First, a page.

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Whether you like to go all out with roses and champagne on Valentine’s Day or think it’s an event created by retailers to boost sales in the post-Christmas slump, the time around February 14 can be the perfect occasion to talk to your partner about your super.

Though you and your partner have separate super accounts, you’ll probably be making the most of it in retirement together, so it’s important to know and discuss the basics to help get you on the same page.

Here are some things you and your partner may want to think about this Valentine’s Day:

Your beneficiaries

Swiped right for the last time and off the dating apps for good? If a special someone has come into your life over the last few years, it may be worth reviewing the beneficiaries you’ve nominated to receive your super benefit in the event that you die.

While it’s not exactly the most romantic topic for Valentine’s Day, it’s an important one. There’s a common misconception you can leave your super to anyone but, legally, your super is designed to be passed to your dependants. A dependant could be your spouse, children, financial dependant, or interdependant.

If you die without nominating a beneficiary, Qantas Super will distribute your money between your dependants and/or your estate, via your legal personal representative. Leaving clear instructions about who gets your super, and making sure these instructions are up to date to reflect any big changes in your personal life, is one of the most important things to do.

You can review and update your beneficiaries online.

Your insurance needs

Most of our members have insurance cover that’s built into their super – this means you’re automatically covered for death (including terminal illness), total and permanent disablement and, depending on your division, income protection.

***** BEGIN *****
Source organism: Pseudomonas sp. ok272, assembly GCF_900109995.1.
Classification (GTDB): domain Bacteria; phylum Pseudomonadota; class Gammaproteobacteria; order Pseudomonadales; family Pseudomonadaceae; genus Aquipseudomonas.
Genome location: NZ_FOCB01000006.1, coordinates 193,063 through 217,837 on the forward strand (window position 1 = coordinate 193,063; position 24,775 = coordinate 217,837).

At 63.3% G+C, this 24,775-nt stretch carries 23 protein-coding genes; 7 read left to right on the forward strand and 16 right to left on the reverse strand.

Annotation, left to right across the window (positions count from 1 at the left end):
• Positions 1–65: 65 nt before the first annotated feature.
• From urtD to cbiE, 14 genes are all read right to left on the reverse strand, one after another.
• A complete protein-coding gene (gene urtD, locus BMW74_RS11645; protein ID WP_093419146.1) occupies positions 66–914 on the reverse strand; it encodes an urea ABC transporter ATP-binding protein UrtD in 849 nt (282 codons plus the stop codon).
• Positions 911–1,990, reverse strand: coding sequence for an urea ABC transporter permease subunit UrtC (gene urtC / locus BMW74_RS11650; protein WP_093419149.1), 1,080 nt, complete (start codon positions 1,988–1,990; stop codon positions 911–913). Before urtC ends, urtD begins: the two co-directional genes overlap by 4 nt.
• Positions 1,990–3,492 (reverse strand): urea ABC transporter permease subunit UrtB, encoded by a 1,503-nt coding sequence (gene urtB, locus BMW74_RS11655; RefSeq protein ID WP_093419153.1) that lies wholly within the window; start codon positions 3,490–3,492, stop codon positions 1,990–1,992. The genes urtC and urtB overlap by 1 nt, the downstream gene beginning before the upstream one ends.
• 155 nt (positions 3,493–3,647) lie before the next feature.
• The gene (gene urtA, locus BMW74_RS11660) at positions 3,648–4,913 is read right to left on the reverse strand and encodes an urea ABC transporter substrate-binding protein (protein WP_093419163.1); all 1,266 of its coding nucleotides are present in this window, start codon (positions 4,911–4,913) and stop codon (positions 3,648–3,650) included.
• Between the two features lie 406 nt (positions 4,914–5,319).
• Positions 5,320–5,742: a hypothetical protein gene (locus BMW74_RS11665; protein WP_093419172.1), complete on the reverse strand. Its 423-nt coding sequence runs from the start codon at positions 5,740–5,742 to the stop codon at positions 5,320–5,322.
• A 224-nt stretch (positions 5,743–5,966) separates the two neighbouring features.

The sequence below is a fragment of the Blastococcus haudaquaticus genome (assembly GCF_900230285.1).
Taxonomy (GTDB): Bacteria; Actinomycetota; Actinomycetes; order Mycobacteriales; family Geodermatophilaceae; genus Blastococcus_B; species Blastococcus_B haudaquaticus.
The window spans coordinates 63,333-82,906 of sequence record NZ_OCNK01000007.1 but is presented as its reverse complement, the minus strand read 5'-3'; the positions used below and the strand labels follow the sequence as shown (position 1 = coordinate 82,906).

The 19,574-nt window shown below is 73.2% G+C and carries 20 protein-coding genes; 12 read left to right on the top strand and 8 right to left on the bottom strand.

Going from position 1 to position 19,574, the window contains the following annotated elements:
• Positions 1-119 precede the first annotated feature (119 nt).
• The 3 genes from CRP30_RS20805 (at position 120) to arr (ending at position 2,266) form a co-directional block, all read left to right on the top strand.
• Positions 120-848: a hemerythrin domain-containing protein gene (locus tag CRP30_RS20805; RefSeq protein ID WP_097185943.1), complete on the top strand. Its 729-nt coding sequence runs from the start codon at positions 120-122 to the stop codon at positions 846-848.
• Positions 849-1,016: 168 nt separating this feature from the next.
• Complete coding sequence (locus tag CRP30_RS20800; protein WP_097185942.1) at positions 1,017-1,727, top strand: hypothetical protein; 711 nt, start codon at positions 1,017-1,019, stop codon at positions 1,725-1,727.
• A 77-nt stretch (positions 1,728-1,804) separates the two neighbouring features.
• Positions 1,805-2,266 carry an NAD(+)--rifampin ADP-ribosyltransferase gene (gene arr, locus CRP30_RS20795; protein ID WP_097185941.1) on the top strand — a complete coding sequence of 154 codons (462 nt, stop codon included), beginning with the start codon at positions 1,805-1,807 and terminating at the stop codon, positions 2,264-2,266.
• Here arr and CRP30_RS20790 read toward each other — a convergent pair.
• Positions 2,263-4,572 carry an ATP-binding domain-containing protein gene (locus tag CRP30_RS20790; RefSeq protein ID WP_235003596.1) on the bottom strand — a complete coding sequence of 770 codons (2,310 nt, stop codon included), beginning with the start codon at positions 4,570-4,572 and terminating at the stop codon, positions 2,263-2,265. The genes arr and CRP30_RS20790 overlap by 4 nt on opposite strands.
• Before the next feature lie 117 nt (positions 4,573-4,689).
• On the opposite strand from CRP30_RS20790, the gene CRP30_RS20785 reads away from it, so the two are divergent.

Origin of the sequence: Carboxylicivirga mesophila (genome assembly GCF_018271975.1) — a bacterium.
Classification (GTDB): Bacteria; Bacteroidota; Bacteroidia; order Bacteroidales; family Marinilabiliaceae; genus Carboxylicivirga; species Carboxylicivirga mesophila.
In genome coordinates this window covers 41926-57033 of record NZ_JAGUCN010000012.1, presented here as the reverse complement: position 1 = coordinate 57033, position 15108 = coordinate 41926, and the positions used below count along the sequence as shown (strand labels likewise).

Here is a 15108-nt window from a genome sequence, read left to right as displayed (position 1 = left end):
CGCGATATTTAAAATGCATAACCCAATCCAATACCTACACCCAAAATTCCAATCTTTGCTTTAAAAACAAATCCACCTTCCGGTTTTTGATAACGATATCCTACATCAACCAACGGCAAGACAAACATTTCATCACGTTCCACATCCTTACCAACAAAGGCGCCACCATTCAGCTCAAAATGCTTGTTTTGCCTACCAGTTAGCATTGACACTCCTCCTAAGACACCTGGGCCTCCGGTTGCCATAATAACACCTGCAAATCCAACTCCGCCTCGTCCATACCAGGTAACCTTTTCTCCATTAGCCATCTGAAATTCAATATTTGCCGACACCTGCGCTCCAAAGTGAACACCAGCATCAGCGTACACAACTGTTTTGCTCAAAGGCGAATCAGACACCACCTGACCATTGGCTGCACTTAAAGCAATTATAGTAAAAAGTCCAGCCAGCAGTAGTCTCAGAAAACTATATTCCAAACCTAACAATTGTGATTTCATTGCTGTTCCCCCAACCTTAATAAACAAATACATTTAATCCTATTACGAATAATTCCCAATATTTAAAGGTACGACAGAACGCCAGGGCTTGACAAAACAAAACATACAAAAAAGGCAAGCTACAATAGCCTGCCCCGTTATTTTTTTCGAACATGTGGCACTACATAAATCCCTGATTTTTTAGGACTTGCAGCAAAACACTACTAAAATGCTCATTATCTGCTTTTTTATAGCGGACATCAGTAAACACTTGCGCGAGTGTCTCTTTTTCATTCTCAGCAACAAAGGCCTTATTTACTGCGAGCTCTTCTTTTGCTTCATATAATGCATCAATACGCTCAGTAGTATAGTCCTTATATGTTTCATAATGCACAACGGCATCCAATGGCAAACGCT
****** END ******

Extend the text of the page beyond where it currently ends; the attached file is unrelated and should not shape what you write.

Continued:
However, it’s important to review your insurance cover when your personal circumstances change to ensure you have the right level of cover for you. A difference in your personal circumstances, such as a new addition to the family or a new mortgage, for example, could mean your insurance needs change.

Our friendly Helpline can help you work out the level of cover that is right for you and your loved ones by talking through factors like your age, dependants, and financial situation. You can also assess your insurance needs with this calculator:

Tax offset for contributions on behalf of a spouse

Under the rules for the 2019/20 financial year, if you earn $37,000 or less in the total of assessable income, fringe benefits, and employer super contributions, your spouse (or de facto) can make an after-tax contribution to your super of $3,000 and receive a tax offset of $540.

The tax offset is progressively reduced to zero for spouses who earn $40,000 or more.

A spouse account in Qantas Super

Countless couples have met through or worked together at Qantas over the years. But even if you and your partner prefer to keep your home and work lives separate, your partner can still become a member of Qantas Super.

As a member of Qantas Super, employed by the Qantas Group, you can apply to open an account for your spouse in Qantas Super.

Spouse contribution splitting

If your spouse is below preservation age, or between preservation age and 65 years old and not yet retired you can look into whether spouse contribution splitting is right for you.

This would allow you to transfer or roll over a portion of the contributions recently made to your super account, into that of your spouse. Some people like to split contributions when their spouse or de facto is receiving fewer super contributions than they usually do. For example, their spouse may have taken a career break, paternity leave or reduced their working hours to care for a family member. Contributions that can be split include your employer contributions, and salary sacrifice contributions, and after-tax contributions.

You can apply to split contributions by lodging an application with Qantas Super immediately in the financial year in which the contributions were made. The contributions will then be transferred into your spouse’s account.

The rules around how much of your contributions you can split with your spouse may depend on which Division of Qantas Super you’re in. You can learn more in the information booklets for your Division.

We're here to help

If you need help with making a decision about your super, you can get simple advice over the phone or face to face. It’s included as a part of your membership so there’s no extra cost.